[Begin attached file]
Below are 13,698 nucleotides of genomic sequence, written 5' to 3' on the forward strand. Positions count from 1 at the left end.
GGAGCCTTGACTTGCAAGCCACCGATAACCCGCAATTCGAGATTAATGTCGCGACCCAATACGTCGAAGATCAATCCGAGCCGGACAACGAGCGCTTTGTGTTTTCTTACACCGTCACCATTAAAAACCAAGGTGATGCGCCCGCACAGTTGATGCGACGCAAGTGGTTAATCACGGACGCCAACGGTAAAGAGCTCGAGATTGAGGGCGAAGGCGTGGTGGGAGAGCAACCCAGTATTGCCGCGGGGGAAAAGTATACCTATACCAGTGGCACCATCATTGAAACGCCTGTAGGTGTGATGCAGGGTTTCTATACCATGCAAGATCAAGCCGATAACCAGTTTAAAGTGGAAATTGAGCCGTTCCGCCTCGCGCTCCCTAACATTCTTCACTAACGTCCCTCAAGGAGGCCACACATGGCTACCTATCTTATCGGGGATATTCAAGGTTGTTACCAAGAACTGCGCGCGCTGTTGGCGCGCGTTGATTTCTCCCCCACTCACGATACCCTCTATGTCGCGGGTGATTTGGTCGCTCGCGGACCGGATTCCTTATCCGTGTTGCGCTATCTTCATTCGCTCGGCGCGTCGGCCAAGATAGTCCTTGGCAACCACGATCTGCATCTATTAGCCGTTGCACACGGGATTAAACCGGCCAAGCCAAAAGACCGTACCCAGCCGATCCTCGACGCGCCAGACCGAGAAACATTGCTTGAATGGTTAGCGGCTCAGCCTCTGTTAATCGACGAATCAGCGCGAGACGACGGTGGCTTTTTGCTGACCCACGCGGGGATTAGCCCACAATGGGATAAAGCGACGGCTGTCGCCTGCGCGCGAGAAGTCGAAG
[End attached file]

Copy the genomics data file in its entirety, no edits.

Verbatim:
Below are 13,698 nucleotides of genomic sequence, written 5' to 3' on the forward strand. Positions count from 1 at the left end.
GGAGCCTTGACTTGCAAGCCACCGATAACCCGCAATTCGAGATTAATGTCGCGACCCAATACGTCGAAGATCAATCCGAGCCGGACAACGAGCGCTTTGTGTTTTCTTACACCGTCACCATTAAAAACCAAGGTGATGCGCCCGCACAGTTGATGCGACGCAAGTGGTTAATCACGGACGCCAACGGTAAAGAGCTCGAGATTGAGGGCGAAGGCGTGGTGGGAGAGCAACCCAGTATTGCCGCGGGGGAAAAGTATACCTATACCAGTGGCACCATCATTGAAACGCCTGTAGGTGTGATGCAGGGTTTCTATACCATGCAAGATCAAGCCGATAACCAGTTTAAAGTGGAAATTGAGCCGTTCCGCCTCGCGCTCCCTAACATTCTTCACTAACGTCCCTCAAGGAGGCCACACATGGCTACCTATCTTATCGGGGATATTCAAGGTTGTTACCAAGAACTGCGCGCGCTGTTGGCGCGCGTTGATTTCTCCCCCACTCACGATACCCTCTATGTCGCGGGTGATTTGGTCGCTCGCGGACCGGATTCCTTATCCGTGTTGCGCTATCTTCATTCGCTCGGCGCGTCGGCCAAGATAGTCCTTGGCAACCACGATCTGCATCTATTAGCCGTTGCACACGGGATTAAACCGGCCAAGCCAAAAGACCGTACCCAGCCGATCCTCGACGCGCCAGACCGAGAAACATTGCTTGAATGGTTAGCGGCTCAGCCTCTGTTAATCGACGAATCAGCGCGAGACGACGGTGGCTTTTTGCTGACCCACGCGGGGATTAGCCCACAATGGGATAAAGCGACGGCTGTCGCCTGCGCGCGAGAAGTCGAAG